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In plastic surgery:
A one-sided mound of redundant tissue, which is seen after the repair of certain skin lesions and defects. Puckering at the end of a scar.
The most common place we see dog-ears in cosmetic surgery is at the end of skin-tightening incisions. For example, in abdominoplasty surgery, or tummy-tuck surgery, skin is removed from the belly button down to the pubic area in the shape of an ellipse says plastic surgeon in Las Vegas. Most skin removal procedures do involve an elliptical shape of skin take out. Skin is maximally tightened centrally, less so laterally, and not at all past the scar itself. A dog-ear is a skin protuberance where the incision ends. Basically it is a transition zone of skin redundancy. Skin is tight along the scar and looser after it, so it tends to want to pucker.
Dog-ears stick out and sometimes looks like little nipples. Needless to say, this bothers patients. Patients almost always want these addressed with scar revision, which involves lengthening the scar slightly and removing the skin redundancy.
Understandably, patients are always after short scar or “mini” techniques. Results with short scar techniques may not always be as good as full scar techniques that offer maximal skin tightening. Mini surgery=mini result. This is especially true for abdominal contouring. Patients find long abdominoplasty scars unappealing, while the mini-tummy tuck scar is more acceptable. Most women after childbearing and weight fluctuation are not good candidates for mini-abdominoplasty surgery. I have seen cases where post-operative dog-ears were revised after a mini tummy tuck, and now the scar is as long as a full tummy tuck scar without the dramatic results afforded by a full tummy tuck. In the situation of dog-ears occurring after surgery, patients care more about contour, and not as much about increased scar lengths like they did before surgery.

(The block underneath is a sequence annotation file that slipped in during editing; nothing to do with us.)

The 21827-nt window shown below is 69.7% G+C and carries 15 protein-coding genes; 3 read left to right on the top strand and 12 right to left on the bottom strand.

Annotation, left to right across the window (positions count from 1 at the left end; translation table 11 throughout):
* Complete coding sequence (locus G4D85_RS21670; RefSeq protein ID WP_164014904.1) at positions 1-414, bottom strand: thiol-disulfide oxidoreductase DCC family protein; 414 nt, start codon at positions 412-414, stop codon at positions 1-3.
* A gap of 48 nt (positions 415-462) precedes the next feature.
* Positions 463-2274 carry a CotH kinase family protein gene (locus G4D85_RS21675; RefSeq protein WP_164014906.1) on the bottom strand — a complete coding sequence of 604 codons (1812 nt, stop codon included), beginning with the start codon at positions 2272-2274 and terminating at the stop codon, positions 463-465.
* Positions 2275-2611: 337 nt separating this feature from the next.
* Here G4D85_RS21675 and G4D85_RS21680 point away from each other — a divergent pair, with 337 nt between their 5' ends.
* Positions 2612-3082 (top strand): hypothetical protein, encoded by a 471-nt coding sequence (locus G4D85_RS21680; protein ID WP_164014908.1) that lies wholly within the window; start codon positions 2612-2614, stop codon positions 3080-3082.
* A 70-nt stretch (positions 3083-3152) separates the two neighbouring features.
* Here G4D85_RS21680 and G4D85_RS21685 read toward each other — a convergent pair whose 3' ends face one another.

Dog-ears are also common along the lateral breast after breast lift or breast reduction. In these cases, skin is tightened along the inferior breast fold, and many women have redundant skin and fat extending from the lateral breast onto the lateral trunk, and contiguous with an upper back roll. In these situations dog-ears can be chased all the way to the upper back as skin continues to project beyond where the skin has been tightened.
Management of dog-ears
Patients who are likely to run the risk of dog-ears after skin tightening surgery can be identified before surgery. These patients have skin excess and fatty deposits that are apparent contiguous to the surgical site. For example, patients with loose skin and fatty rolls affecting the lateral trunk may be more at risk for dog-ears. If dog-ears are significant at the time of surgery, the incision can be lengthened to remove the area of fullness. However, scars are permanent, so patients need to understand the possibility of having a longer scar than anticipated. Small dog-ears may be managed conservatively and observed. As swelling resolves and things heal after surgery, the appearance may diminish. Massage and steroid injections may also help. If the dog-ear continues to bother the patient, a minor scar revision can always be performed in the office setting, committing to the longer scar length when nonsurgical methods fail. Recurrent dog-ears distal to the scar end are always a risk, especially in patients with generalized skin looseness and redundancy.